What I’d very much like to do, and have explored several versions of, is to break free of the boundaries of the box. Unfolding panels, pop-outs and pop-ups could be some of the strategies for making the spaces better suited programmatically to my needs. For instance, a room could expand as needed for a given activity such as dining, versus a desk for a laptop. Rooms could combine for larger gatherings, or furniture could transform from a banquette or couch to become a guest bed. Many of these ideas have been used in the RV and boat design for decades.

Someone once said that there are no new ideas. Someone’s already thought of everything. While that often seems true, and there’s plenty to be learned from studying other’s work, I don’t think we’ve even begun to examine this typology in any real depth. I want to discover and implement the ideas that are most exhilarating and tickle my funny bone. There’s going to be many other ways of synthesizing these ideas into a new way of thinking about the house and tiny living.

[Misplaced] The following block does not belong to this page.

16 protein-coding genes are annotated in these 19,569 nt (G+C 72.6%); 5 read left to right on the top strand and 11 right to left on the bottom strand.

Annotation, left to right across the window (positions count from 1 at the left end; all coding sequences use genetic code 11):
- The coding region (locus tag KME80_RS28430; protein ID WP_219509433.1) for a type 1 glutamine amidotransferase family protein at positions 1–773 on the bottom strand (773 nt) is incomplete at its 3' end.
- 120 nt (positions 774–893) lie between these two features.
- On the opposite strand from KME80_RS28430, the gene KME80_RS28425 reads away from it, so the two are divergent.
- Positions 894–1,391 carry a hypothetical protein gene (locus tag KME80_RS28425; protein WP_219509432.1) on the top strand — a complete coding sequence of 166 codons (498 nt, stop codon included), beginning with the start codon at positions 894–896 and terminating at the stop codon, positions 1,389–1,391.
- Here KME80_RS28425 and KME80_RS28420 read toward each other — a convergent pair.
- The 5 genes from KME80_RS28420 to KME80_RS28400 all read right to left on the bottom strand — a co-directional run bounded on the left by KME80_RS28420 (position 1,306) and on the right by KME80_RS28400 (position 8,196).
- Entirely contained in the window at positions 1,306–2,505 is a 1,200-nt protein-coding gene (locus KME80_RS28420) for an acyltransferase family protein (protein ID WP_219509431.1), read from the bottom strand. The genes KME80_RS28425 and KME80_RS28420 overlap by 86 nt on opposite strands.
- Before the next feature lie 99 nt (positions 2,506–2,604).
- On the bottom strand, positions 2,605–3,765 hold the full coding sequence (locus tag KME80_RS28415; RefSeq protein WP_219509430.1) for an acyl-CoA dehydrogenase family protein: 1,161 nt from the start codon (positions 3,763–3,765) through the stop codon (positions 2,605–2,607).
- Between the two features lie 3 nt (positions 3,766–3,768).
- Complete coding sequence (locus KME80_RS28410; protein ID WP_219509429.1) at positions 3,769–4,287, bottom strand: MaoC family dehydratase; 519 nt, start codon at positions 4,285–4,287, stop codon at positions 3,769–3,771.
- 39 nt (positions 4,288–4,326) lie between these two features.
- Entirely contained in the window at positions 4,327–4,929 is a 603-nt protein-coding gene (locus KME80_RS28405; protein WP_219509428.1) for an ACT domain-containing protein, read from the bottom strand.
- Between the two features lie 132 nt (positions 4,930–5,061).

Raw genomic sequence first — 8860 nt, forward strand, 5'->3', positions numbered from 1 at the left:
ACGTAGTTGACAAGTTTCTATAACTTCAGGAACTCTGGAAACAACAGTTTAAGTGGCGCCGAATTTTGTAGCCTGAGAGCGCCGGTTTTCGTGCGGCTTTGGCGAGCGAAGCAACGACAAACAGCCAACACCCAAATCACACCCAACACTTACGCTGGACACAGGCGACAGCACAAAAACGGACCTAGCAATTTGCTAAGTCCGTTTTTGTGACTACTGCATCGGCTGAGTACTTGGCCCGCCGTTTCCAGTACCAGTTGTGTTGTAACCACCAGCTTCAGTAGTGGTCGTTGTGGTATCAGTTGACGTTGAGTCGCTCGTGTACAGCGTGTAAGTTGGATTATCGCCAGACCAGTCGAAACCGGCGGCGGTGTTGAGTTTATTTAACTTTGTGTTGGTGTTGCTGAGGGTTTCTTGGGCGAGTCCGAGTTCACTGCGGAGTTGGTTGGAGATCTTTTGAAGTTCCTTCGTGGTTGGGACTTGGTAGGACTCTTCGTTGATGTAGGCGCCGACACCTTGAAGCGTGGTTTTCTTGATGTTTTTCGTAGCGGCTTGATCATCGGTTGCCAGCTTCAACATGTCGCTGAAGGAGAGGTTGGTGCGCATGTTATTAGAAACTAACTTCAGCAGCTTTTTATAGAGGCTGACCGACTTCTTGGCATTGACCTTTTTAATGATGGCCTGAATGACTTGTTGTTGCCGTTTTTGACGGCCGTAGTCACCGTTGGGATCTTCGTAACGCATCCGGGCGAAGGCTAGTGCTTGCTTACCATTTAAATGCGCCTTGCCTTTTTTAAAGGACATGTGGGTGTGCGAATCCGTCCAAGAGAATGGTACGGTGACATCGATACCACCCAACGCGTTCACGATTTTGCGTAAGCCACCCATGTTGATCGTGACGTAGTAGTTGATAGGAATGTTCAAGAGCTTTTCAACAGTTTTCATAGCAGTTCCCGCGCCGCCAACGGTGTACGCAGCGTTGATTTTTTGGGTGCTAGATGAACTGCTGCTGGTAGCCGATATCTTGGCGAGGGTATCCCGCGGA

Every time I bring up this project of mine in front of a group, there’s always a large number of people that have never heard of the tiny house movement. We have a long way to go. I want to engage as many people as possible, to help generate more ideas. Perhaps it might make sense to create a design competition. That could help raise awareness within the design community, and be a way to get to my goal of a living laboratory with this project when finally built. I’m really looking forward to that day.

{image top, Etruscan Temple types, from around the 1st century, B.C. by Francis Brenders at | other images drawn (crudely) by sdb.}

Small Box Retailers

permit?How do you construct a new shopping mall in 3 months, within the heart of earthquake rattled Christchurch, New Zealand? With a literal boatload of shipping containers, that’s what. The project is called Re:START. Thanks so much to my dear friend and colleague Phil Read of @ReadThomasBIM for… wait, “holding back showing me this”? LOL. It was worth the wait.

I like looking outside, thinking outside the box as it were, to discover inspiration an apply innovative ideas.  This has definitely inspired me to continue to seek ways to incorporate my modern design tastes, while still managing to incorporate a relaxed, cozy environment.